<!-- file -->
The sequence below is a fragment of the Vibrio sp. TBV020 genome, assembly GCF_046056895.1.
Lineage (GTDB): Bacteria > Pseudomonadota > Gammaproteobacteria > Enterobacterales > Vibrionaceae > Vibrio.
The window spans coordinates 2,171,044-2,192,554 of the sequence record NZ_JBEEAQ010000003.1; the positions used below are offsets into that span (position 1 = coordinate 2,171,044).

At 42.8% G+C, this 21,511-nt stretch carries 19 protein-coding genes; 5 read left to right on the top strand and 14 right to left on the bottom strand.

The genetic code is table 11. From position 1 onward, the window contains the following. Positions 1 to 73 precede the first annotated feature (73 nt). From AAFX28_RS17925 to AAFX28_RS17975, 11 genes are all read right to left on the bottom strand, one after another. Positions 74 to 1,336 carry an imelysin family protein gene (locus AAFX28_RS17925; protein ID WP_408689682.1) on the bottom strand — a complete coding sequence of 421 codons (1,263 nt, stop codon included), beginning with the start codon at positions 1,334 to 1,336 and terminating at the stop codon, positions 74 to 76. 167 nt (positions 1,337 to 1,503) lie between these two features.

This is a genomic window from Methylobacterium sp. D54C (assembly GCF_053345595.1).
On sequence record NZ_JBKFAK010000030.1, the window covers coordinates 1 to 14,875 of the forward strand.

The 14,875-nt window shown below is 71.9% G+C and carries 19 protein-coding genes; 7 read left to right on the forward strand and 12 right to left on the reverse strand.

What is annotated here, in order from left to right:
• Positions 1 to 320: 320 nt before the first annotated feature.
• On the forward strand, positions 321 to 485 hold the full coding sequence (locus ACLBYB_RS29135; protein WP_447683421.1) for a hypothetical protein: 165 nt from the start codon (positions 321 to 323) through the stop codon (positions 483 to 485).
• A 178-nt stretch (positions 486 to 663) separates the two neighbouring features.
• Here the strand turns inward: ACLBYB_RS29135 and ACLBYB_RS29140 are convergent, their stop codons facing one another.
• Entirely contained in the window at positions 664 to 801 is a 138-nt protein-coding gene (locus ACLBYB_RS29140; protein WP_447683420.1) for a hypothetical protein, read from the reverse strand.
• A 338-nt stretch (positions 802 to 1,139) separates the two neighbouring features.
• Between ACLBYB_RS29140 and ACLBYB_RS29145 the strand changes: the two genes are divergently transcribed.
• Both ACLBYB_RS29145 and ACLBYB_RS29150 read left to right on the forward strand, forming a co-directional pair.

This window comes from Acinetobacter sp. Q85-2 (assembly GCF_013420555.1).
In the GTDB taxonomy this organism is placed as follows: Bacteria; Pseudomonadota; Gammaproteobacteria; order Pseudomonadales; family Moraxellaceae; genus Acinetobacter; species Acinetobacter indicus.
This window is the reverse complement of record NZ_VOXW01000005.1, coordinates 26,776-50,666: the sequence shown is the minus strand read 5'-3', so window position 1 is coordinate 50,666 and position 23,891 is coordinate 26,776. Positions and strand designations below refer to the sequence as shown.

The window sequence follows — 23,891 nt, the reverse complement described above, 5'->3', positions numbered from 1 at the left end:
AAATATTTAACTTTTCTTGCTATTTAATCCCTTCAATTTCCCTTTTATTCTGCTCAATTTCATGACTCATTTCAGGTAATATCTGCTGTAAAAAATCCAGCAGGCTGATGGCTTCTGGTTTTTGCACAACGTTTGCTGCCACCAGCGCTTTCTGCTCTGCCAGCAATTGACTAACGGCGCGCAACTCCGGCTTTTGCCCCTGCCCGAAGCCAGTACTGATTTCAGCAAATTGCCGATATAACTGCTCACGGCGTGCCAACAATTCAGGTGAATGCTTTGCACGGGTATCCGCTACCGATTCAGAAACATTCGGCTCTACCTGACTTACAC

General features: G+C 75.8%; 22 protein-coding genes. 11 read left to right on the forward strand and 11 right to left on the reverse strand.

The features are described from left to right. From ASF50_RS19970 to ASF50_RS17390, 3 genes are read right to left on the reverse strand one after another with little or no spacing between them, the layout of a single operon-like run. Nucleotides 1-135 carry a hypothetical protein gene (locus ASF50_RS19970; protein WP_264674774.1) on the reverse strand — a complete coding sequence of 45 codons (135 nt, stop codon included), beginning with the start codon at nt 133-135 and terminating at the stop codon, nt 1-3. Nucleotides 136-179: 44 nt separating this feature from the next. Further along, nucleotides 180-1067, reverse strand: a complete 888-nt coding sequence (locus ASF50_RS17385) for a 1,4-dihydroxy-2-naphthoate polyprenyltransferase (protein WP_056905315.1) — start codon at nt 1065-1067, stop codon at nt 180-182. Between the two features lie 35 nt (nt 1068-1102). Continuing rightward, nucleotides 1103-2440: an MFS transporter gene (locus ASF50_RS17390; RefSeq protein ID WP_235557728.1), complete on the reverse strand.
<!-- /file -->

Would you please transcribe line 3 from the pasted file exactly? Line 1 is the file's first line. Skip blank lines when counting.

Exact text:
The window spans coordinates 2,171,044-2,192,554 of the sequence record NZ_JBEEAQ010000003.1; the positions used below are offsets into that span (position 1 = coordinate 2,171,044).